To correct these problems, using the requests that were returned and other sources of public information, we constructed a model to address the issue of the split in recording year and predict a range of values for councils that didn’t return data.
The result of this is an estimate of 468,780 FOI requests received in the calendar year 2017. There is a 95% confidence this value falls between 467,587 and 469,975 (range of 2,387).
On average an individual council receives around 1,120 requests in a given year. But as the graph below shows, this has substantial variation:
And the type of council has substantial impact on the number of requests recorded — with London boroughs receiving over three times as many requests as authorities in Northern Ireland.
|Authority type||Average FOI requests|
|Northern Ireland authorities||532.2|
|City of London||1521.1|
What does this mean for WhatDoTheyKnow? Comparing totals, the 28,282 requests made through WhatDoTheyKnow in 2017 represented 6% of all FOI requests made to local authorities. Similarly, there is a lot of variation across authorities some councils have around 2% of requests start on WhatDoTheyKnow, others have around 13%. This shows that the overwhelming majority of requests to local authorities are made through other means.
This blog post is licenced under a Creative Commons Attribution Licence (https://creativecommons.org/licenses/by/3.0/) — it can be re-posted and adapted without commercial restriction as long as the original article/author is credited and by noting if the article has been edited from the original.
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Image: Ula Kuźma
Escrito el por Myfanwy
Several municipalities had delayed on processing FOI requests sent through Transparencia.be — which runs on our Alaveteli software — concerned that a request sent via email does not contain a signature or proof of identity.
Now Belgium’s overseeing body CADA (the Commission of Access to Administrative Documents) has ruled, just as the ICO did in the UK, that requests sent through the site should be treated the same as those received via more conventional means.
The struggle echoes almost exactly the experiences we faced with WhatDoTheyKnow when it was first launched: as you can see in this FAQ, official MoJ guidance now explicitly states that an email address should be considered of equal status to a physical return address; and ICO advice is that a WhatDoTheyKnow.com email address is a valid contact address for the purposes of FOI.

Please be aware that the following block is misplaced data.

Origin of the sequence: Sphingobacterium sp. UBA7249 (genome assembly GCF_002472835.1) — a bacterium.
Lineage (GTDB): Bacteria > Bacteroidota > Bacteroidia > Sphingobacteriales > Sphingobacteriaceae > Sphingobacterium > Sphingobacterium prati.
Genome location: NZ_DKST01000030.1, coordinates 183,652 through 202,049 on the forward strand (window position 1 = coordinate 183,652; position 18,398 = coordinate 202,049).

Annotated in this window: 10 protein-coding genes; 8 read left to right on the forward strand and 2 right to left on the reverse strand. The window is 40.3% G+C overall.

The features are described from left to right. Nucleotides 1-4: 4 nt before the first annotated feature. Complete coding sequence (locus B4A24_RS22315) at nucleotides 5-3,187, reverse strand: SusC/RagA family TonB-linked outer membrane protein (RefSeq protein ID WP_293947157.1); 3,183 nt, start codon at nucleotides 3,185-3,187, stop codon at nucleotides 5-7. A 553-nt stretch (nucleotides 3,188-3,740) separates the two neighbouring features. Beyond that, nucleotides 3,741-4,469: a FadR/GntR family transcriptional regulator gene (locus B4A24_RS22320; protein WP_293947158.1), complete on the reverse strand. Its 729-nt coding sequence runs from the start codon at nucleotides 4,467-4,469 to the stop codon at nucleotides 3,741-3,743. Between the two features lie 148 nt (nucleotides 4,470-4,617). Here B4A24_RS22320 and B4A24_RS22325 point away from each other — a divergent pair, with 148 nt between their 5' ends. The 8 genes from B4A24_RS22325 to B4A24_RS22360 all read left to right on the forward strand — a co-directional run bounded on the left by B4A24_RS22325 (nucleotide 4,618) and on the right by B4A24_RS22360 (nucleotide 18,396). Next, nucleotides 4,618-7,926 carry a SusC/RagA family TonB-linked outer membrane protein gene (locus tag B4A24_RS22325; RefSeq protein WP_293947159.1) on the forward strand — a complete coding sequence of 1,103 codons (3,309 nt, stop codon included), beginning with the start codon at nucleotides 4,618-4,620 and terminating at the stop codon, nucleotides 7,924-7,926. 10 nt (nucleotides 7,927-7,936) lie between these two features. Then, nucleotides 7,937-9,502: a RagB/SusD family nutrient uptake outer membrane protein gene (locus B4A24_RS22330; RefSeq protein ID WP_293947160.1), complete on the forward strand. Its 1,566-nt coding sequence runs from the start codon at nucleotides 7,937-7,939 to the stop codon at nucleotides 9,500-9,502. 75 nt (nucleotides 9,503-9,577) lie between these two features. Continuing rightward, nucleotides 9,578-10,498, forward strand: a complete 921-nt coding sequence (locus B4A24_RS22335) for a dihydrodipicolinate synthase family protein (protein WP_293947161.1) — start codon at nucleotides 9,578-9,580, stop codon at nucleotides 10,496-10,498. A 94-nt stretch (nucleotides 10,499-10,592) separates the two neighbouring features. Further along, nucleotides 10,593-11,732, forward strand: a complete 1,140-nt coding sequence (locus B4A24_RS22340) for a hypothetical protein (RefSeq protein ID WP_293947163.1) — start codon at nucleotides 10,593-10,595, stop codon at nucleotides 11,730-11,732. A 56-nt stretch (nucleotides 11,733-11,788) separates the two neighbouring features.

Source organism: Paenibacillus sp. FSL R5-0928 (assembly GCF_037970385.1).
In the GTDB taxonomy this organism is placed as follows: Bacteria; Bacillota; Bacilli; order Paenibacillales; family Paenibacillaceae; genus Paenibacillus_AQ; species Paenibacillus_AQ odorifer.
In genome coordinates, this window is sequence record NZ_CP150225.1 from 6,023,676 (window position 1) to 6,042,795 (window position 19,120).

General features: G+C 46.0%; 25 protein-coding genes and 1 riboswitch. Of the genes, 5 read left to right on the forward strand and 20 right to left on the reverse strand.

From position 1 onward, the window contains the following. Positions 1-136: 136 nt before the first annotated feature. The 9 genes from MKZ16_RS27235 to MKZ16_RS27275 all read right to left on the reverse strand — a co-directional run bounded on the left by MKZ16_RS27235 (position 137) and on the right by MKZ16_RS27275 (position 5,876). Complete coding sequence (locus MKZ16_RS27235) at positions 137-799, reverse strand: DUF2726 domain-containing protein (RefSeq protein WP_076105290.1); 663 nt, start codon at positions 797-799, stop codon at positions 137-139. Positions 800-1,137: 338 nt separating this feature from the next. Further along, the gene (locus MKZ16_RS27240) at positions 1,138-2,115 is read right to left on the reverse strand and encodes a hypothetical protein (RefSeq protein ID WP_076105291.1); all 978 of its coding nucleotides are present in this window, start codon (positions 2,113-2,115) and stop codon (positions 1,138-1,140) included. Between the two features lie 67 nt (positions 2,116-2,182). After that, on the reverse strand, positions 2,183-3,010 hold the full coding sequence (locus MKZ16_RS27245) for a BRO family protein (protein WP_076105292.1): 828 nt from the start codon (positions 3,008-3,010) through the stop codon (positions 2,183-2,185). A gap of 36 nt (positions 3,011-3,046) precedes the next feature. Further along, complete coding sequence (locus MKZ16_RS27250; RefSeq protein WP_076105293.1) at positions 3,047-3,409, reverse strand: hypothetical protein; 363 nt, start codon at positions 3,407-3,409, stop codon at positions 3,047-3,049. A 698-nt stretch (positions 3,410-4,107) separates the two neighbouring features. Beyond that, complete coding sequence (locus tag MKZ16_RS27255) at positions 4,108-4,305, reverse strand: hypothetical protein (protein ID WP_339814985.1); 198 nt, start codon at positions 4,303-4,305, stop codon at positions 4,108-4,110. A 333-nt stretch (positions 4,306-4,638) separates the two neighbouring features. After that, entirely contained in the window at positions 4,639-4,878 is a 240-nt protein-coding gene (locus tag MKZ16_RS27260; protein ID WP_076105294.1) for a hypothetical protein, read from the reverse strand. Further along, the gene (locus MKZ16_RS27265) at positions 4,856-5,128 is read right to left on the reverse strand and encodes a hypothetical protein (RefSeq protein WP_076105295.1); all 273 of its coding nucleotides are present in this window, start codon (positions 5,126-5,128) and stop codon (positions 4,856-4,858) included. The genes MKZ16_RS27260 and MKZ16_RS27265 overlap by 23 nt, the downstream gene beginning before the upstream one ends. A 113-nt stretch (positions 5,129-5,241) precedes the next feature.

A sharing community
Here at mySociety, we share our open source software so that other people can run services like ours — Freedom of Information sites, parliamentary monitoring projects or fault-reporting platforms — for their own countries.
But it’s not only about the software. Something that has become clear over the years, and especially when we get together for an event such as AlaveteliCon, is that we all face similar challenges. No matter how different our countries’ legislations, cultures or politics, you can be sure that our setbacks and triumphs will be familiar to others.
Because of that, we’re able to share something that’s just as useful as the software itself: the support of the community. In this case, that’s easily accessed via the Alaveteli mailing list, which we’d encourage you to join if you run, or are thinking of running, an FOI site.
Image: Jay Lee
Escrito el por Myfanwy
In a major new inquiry, The Bureau of Investigative Journalism made Freedom of Information requests across all 353 councils in England.
Their aim? To build up a full picture of the public places and spaces sold by councils across the country, as they struggle to make up funding shortfalls.
The Bureau used WhatDoTheyKnow Pro‘s batch functionality to help them in this mass investigation, which has resulted in an important report for Huffington Post as well as an interactive public database where you can search to see what your own local council has sold.